Commercial Classroom: 1031 exchange “basics” - by Edward Smith

December 03, 2019 - Long Island

This column is offered to help educate agents new to commercial and investment brokerage and serve as a review of basics for existing practitioners. 

The sale of real estate held for more than 12 months triggers capital gains taxes on the net profits of that sale. These taxes may be deferred by participating in a 1031 tax exchange, in essence, by purchasing property(s) to replace the one(s) being sold. However, there are stringent rules and timetables that must be complied with. This applies to the sale of commercial or investment property, but not your personal residence. 

The entity that conducts the 1031 exchange is known as a Qualified Intermediary (QI). The IRS requires that a “third party” conducts the exchange so the QI will act as a principal in the transaction. How it basically works: The taxpayer will relinquish property title (of the property being sold) to the QI, who will actually sell the property and hold the sale proceeds. Then the QI will act as the buyer of the replacement property being purchased. 

The QI prepares all the required documentation, provides complete accounting to the taxpayer and concludes by transferring the title of the new acquired property to the taxpayer.

A few interesting points about QIs. Currently there are no licensing requirements. QI cannot be the taxpayer. The taxpayer’s accountant, attorney and real estate agent, who worked with the taxpayer during the prior two years, are disqualified from serving as the QI.

Qualified Properties

Replacement property acquired in an Exchange must be like-kind to the property being relinquished. Like-kind means “similar in nature or character, notwithstanding differences in grade or quality.” Both the relinquished and the replacement properties must be held by the exchanger for investment purposes or for “productive use in their trade or business.” Personal property is not eligible for exchange.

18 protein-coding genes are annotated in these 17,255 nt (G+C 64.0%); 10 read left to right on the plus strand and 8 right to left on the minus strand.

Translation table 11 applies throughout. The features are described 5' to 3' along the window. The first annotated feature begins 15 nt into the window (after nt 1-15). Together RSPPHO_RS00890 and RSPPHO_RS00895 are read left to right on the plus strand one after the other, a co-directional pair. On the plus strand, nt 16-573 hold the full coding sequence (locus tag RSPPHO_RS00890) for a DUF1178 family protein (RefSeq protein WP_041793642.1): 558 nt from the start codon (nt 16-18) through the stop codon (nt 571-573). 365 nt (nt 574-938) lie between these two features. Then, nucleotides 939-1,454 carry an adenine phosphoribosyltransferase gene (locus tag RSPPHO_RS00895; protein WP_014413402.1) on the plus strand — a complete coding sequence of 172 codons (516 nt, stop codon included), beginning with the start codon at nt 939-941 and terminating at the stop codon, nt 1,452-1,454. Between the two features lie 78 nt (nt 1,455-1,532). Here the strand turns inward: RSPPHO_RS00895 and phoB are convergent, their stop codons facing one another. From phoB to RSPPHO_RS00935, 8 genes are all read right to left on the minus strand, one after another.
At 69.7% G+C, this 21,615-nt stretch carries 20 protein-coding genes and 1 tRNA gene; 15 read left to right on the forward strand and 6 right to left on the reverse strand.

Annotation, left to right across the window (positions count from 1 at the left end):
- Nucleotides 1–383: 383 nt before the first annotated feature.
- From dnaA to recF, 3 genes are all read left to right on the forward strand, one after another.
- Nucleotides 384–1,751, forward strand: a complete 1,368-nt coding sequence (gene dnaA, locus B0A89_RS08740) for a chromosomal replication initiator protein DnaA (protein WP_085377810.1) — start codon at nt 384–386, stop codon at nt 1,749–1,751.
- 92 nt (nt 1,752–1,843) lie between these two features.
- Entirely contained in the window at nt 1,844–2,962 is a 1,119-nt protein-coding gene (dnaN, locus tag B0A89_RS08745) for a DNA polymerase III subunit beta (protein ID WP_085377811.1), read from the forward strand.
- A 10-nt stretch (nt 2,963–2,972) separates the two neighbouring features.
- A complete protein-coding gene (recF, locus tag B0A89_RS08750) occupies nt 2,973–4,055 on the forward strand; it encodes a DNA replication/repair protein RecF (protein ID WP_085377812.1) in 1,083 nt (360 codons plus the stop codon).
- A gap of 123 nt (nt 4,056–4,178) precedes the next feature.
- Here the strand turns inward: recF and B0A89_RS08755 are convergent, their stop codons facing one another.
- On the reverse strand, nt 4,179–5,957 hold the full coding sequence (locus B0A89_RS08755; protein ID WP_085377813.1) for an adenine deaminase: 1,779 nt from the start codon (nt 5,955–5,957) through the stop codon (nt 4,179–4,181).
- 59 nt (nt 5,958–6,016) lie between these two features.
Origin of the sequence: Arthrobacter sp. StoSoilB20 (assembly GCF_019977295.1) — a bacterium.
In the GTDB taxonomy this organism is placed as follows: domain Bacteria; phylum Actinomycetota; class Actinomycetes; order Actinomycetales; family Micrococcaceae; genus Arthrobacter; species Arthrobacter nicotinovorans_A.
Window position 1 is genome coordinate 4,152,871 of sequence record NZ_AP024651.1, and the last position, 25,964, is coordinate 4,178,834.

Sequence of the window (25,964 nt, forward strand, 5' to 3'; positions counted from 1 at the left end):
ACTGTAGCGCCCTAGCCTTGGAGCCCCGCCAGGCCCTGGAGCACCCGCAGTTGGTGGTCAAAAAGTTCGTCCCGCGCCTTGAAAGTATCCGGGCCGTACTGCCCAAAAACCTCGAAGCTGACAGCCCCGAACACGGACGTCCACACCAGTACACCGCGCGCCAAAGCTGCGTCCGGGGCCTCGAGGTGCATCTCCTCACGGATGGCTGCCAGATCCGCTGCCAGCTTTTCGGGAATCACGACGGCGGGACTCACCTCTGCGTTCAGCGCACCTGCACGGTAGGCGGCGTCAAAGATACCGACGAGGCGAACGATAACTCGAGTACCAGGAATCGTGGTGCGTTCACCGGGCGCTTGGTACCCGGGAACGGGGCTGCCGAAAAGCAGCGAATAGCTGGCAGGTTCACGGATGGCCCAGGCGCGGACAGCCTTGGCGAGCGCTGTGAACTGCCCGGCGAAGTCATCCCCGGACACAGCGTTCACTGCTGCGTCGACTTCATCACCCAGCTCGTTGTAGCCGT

General Rules

  • Identify the replacement property within 45 days after transfer of the relinquished property.
  • Receive title to the replacement property within 180 days after the transfer of the relinquished property.
  • All proceeds of the sale of the relinquished property must be held by a third party, a QI.
  • All cash proceeds must be invested to fully defer taxable gain.

Three Acquisition Rules

  1. The “Three-Investment Property Rule” states that the exchanger must identify up to, but no more than three potential investment properties during the acquisition period; OR
  2. The “Two Hundred Percent Rule” rule dictates that, in the event that three or more like-kind investment properties are selected as replacement investment properties, the aggregate market value of said investment properties may not exceed 200% of the market value of relinquished investment property; OR
  3. The “Ninety-Five Percent Exception” In the even that rules 1 and 2 do not apply, the Ninety-Five Percent Exception takes precedence. This rule dictates that the aggregate market value of all replacement investment properties must represent at least 95% of the value of the relinquished investment properties in order for the exchange to still qualify. 

Full and Partial Exchanges

When all the proceeds of the sale are used to purchase a replacement property and the value, equity and debt are all “equal to or greater than” a full deferral of the capital gains tax is possible. If all these rules are not complied with a partial deferral of the taxes may be possible.

“Boot,” is a term used to describe other non-qualified property received in an exchange, that is not like kind to the property acquired (cash, stock, personal property). The “boot” proceeds in the exchange are considered a gain and are taxable. For a full deferral of capital gains taxes the value, equity and debt must be “equal to or greater than.”

As one can see 1031 tax deferred exchanges can be very beneficial, but they are complicated with many rules (only some of which we have examined in this article). There are many different types of exchanges and clients need to speak with a specialist, a QI.

Edward Smith, Jr., CREI, ITI, CIC, GREEN, MICP, CNE, is a commercial real estate consultant, instructor and broker at Smith Commercial Real Estate, Sandy Hook, CT.



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